Fun, captivating poems little poems less about being lost than being found.
Korduba’s first collection of poems are spare but jolly vignettes, the products, no doubt, of many years of city living and keen observation of the natural world. In the foreword, Korduba sarcastically laments the current (and ongoing) decline of poetry, saying, â€œif only a verse could be appended to an exploding car chase, it might stand a chance of getting noticed,” but the pieces that follow are hopeful and light. â€œCleaning Day,” for example: â€œIn my cluttered apartment / chaos is king / and I’m sure his crown / is around here somewhere.” The warmth and humor of Korduba’s tone is charming, informing the tiny metaphors, composed mostly in free verse, that he uses to assemble his tender snapshots. Even when the topic is serious, as in â€œI Can’t Stay at Home” or â€œDespair”–â€œSometimes a leaf / that has not yet turned brown / decides to fall off / anyway”–the compassion emanates from the poems. Among these little thrills of simplicity, however, are occasional hokey missteps, particularly in the pieces explicitly devoted to love, as in â€œThe Lover’s Prayer”: â€œI will bend my arrows toward she that may / yet enjoy my company / and a chariot we’ll ride / in a bed not wide.” The majority of the collection, though, accompanied by thematic drawings, successfully delivers soft, empathetic candor.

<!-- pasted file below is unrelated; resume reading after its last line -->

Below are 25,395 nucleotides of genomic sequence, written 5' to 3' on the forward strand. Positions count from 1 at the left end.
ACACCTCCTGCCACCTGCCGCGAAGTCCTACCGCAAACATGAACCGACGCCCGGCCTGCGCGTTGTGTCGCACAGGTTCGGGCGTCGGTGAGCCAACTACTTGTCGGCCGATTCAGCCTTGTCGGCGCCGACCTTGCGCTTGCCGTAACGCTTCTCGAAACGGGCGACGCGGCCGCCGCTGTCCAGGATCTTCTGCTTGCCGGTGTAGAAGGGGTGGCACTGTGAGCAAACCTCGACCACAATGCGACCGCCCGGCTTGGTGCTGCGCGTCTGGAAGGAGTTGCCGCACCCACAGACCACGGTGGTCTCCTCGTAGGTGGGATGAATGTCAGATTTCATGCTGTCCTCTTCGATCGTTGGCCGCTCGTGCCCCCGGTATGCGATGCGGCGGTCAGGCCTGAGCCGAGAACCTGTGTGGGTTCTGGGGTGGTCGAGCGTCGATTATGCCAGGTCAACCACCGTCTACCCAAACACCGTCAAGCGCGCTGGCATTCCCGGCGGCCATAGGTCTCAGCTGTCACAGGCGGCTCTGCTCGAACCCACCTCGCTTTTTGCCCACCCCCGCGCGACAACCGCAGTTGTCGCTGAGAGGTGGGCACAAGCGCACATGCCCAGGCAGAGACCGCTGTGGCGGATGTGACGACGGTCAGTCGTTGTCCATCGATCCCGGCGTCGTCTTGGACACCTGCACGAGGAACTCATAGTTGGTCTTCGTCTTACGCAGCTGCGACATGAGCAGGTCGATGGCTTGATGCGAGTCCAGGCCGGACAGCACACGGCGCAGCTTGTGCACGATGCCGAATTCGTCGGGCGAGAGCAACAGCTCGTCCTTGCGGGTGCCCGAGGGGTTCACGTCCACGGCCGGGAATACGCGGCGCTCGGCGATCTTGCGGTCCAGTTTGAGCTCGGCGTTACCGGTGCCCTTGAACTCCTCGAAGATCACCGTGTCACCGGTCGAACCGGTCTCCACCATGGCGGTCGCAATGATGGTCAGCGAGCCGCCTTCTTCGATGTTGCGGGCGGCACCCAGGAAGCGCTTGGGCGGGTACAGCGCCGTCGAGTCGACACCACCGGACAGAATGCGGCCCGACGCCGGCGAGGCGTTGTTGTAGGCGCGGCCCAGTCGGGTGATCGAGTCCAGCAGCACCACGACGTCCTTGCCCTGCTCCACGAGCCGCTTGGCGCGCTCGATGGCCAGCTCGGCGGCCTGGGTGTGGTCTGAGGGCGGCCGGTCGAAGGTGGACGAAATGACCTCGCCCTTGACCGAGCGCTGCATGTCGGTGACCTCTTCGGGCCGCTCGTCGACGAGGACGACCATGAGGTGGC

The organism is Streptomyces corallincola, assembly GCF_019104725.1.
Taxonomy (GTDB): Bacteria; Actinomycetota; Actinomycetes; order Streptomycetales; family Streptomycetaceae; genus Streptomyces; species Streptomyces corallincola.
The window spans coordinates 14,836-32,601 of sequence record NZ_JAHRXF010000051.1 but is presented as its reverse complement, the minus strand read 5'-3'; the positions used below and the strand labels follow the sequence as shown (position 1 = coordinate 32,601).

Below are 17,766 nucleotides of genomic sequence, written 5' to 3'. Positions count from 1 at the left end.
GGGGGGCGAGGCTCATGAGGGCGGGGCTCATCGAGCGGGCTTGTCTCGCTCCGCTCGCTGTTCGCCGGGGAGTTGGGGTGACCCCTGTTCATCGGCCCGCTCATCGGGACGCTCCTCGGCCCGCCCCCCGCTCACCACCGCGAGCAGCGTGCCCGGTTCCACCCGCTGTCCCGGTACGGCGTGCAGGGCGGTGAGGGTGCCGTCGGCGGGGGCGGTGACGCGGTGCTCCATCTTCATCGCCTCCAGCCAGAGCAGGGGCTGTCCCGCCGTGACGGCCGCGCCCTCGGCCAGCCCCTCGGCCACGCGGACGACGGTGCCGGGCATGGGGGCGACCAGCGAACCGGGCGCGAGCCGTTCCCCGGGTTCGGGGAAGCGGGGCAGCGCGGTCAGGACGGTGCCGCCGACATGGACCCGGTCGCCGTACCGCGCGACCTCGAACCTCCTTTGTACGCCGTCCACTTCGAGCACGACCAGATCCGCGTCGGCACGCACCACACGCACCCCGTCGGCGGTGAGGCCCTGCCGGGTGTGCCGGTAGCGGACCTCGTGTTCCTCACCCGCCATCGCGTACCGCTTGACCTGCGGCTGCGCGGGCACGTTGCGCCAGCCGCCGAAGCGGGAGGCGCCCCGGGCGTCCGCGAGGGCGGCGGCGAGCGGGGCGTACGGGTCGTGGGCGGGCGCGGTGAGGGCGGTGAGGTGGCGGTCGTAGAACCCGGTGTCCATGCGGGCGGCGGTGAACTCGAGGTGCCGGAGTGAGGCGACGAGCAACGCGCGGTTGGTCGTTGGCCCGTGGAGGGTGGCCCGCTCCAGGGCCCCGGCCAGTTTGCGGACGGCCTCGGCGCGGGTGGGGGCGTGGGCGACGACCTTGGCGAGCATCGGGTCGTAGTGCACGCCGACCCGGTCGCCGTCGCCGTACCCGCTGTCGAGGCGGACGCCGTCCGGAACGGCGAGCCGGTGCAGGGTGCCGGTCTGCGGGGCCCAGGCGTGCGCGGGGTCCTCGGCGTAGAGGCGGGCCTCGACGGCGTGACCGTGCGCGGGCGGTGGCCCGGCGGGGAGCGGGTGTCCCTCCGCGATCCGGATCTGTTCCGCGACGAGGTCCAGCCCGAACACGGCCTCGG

Versophobes and the poetically entrenched beware: Even you may be moved by these sweet imagined moments.